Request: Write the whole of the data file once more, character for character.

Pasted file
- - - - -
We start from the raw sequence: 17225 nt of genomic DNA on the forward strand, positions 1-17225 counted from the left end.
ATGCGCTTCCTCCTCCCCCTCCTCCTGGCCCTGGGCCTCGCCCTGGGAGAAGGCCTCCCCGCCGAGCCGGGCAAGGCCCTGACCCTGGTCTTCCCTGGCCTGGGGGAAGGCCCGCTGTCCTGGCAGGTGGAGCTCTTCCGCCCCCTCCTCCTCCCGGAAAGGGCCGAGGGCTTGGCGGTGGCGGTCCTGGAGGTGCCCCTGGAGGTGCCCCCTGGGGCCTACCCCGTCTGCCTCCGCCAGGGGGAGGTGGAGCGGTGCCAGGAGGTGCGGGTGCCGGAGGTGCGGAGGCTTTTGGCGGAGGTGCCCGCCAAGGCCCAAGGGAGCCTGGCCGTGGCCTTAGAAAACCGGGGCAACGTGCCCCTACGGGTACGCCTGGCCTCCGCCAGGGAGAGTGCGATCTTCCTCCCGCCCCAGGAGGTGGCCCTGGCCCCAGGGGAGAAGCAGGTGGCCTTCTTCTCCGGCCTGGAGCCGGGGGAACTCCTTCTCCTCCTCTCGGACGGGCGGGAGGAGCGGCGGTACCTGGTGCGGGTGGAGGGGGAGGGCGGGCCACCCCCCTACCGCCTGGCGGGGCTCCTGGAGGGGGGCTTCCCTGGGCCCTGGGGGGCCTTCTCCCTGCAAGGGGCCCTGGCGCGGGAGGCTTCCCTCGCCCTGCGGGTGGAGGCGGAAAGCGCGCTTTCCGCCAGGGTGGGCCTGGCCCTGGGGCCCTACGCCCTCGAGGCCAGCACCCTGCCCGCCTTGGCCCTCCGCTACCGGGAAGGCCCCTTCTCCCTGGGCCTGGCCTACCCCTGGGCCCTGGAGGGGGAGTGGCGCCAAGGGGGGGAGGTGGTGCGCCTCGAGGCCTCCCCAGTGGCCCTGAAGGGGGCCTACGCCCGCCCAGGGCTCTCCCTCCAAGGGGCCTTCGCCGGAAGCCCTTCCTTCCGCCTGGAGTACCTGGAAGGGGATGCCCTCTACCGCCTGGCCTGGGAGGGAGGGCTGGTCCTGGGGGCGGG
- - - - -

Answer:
We start from the raw sequence: 17225 nt of genomic DNA on the forward strand, positions 1-17225 counted from the left end.
ATGCGCTTCCTCCTCCCCCTCCTCCTGGCCCTGGGCCTCGCCCTGGGAGAAGGCCTCCCCGCCGAGCCGGGCAAGGCCCTGACCCTGGTCTTCCCTGGCCTGGGGGAAGGCCCGCTGTCCTGGCAGGTGGAGCTCTTCCGCCCCCTCCTCCTCCCGGAAAGGGCCGAGGGCTTGGCGGTGGCGGTCCTGGAGGTGCCCCTGGAGGTGCCCCCTGGGGCCTACCCCGTCTGCCTCCGCCAGGGGGAGGTGGAGCGGTGCCAGGAGGTGCGGGTGCCGGAGGTGCGGAGGCTTTTGGCGGAGGTGCCCGCCAAGGCCCAAGGGAGCCTGGCCGTGGCCTTAGAAAACCGGGGCAACGTGCCCCTACGGGTACGCCTGGCCTCCGCCAGGGAGAGTGCGATCTTCCTCCCGCCCCAGGAGGTGGCCCTGGCCCCAGGGGAGAAGCAGGTGGCCTTCTTCTCCGGCCTGGAGCCGGGGGAACTCCTTCTCCTCCTCTCGGACGGGCGGGAGGAGCGGCGGTACCTGGTGCGGGTGGAGGGGGAGGGCGGGCCACCCCCCTACCGCCTGGCGGGGCTCCTGGAGGGGGGCTTCCCTGGGCCCTGGGGGGCCTTCTCCCTGCAAGGGGCCCTGGCGCGGGAGGCTTCCCTCGCCCTGCGGGTGGAGGCGGAAAGCGCGCTTTCCGCCAGGGTGGGCCTGGCCCTGGGGCCCTACGCCCTCGAGGCCAGCACCCTGCCCGCCTTGGCCCTCCGCTACCGGGAAGGCCCCTTCTCCCTGGGCCTGGCCTACCCCTGGGCCCTGGAGGGGGAGTGGCGCCAAGGGGGGGAGGTGGTGCGCCTCGAGGCCTCCCCAGTGGCCCTGAAGGGGGCCTACGCCCGCCCAGGGCTCTCCCTCCAAGGGGCCTTCGCCGGAAGCCCTTCCTTCCGCCTGGAGTACCTGGAAGGGGATGCCCTCTACCGCCTGGCCTGGGAGGGAGGGCTGGTCCTGGGGGCGGG